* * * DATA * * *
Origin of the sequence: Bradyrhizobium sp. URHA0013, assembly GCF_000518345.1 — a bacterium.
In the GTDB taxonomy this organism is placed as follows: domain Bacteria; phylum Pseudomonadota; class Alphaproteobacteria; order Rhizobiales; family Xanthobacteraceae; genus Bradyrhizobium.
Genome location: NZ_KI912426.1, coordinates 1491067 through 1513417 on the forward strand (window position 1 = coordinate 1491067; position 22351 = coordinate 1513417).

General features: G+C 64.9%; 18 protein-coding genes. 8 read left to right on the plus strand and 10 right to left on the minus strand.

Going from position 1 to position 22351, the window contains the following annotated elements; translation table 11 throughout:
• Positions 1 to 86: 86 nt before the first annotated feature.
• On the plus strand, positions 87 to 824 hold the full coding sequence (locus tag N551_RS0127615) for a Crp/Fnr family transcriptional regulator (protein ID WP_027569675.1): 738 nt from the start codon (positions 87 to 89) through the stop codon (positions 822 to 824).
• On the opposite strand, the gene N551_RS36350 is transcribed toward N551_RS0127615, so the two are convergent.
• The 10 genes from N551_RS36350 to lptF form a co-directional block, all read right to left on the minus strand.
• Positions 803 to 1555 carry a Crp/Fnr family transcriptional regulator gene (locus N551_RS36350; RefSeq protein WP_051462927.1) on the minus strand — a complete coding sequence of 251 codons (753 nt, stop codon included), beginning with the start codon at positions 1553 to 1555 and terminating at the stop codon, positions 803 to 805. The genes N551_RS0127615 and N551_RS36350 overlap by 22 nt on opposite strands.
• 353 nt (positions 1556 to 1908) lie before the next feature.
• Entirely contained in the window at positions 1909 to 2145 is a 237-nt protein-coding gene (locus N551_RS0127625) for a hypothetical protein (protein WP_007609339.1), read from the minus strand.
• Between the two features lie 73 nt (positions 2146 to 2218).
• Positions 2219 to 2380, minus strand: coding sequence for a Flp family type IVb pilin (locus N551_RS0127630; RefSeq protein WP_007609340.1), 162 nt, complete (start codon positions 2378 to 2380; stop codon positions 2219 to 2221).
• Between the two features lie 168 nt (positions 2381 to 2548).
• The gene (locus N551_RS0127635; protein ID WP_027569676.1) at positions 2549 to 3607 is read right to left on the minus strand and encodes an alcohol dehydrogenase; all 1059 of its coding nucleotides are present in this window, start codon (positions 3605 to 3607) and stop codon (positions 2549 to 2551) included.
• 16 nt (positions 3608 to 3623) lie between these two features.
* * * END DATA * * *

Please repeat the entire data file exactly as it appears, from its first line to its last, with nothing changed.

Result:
Origin of the sequence: Bradyrhizobium sp. URHA0013, assembly GCF_000518345.1 — a bacterium.
In the GTDB taxonomy this organism is placed as follows: domain Bacteria; phylum Pseudomonadota; class Alphaproteobacteria; order Rhizobiales; family Xanthobacteraceae; genus Bradyrhizobium.
Genome location: NZ_KI912426.1, coordinates 1491067 through 1513417 on the forward strand (window position 1 = coordinate 1491067; position 22351 = coordinate 1513417).

General features: G+C 64.9%; 18 protein-coding genes. 8 read left to right on the plus strand and 10 right to left on the minus strand.

Going from position 1 to position 22351, the window contains the following annotated elements; translation table 11 throughout:
• Positions 1 to 86: 86 nt before the first annotated feature.
• On the plus strand, positions 87 to 824 hold the full coding sequence (locus tag N551_RS0127615) for a Crp/Fnr family transcriptional regulator (protein ID WP_027569675.1): 738 nt from the start codon (positions 87 to 89) through the stop codon (positions 822 to 824).
• On the opposite strand, the gene N551_RS36350 is transcribed toward N551_RS0127615, so the two are convergent.
• The 10 genes from N551_RS36350 to lptF form a co-directional block, all read right to left on the minus strand.
• Positions 803 to 1555 carry a Crp/Fnr family transcriptional regulator gene (locus N551_RS36350; RefSeq protein WP_051462927.1) on the minus strand — a complete coding sequence of 251 codons (753 nt, stop codon included), beginning with the start codon at positions 1553 to 1555 and terminating at the stop codon, positions 803 to 805. The genes N551_RS0127615 and N551_RS36350 overlap by 22 nt on opposite strands.
• 353 nt (positions 1556 to 1908) lie before the next feature.
• Entirely contained in the window at positions 1909 to 2145 is a 237-nt protein-coding gene (locus N551_RS0127625) for a hypothetical protein (protein WP_007609339.1), read from the minus strand.
• Between the two features lie 73 nt (positions 2146 to 2218).
• Positions 2219 to 2380, minus strand: coding sequence for a Flp family type IVb pilin (locus N551_RS0127630; RefSeq protein WP_007609340.1), 162 nt, complete (start codon positions 2378 to 2380; stop codon positions 2219 to 2221).
• Between the two features lie 168 nt (positions 2381 to 2548).
• The gene (locus N551_RS0127635; protein ID WP_027569676.1) at positions 2549 to 3607 is read right to left on the minus strand and encodes an alcohol dehydrogenase; all 1059 of its coding nucleotides are present in this window, start codon (positions 3605 to 3607) and stop codon (positions 2549 to 2551) included.
• 16 nt (positions 3608 to 3623) lie between these two features.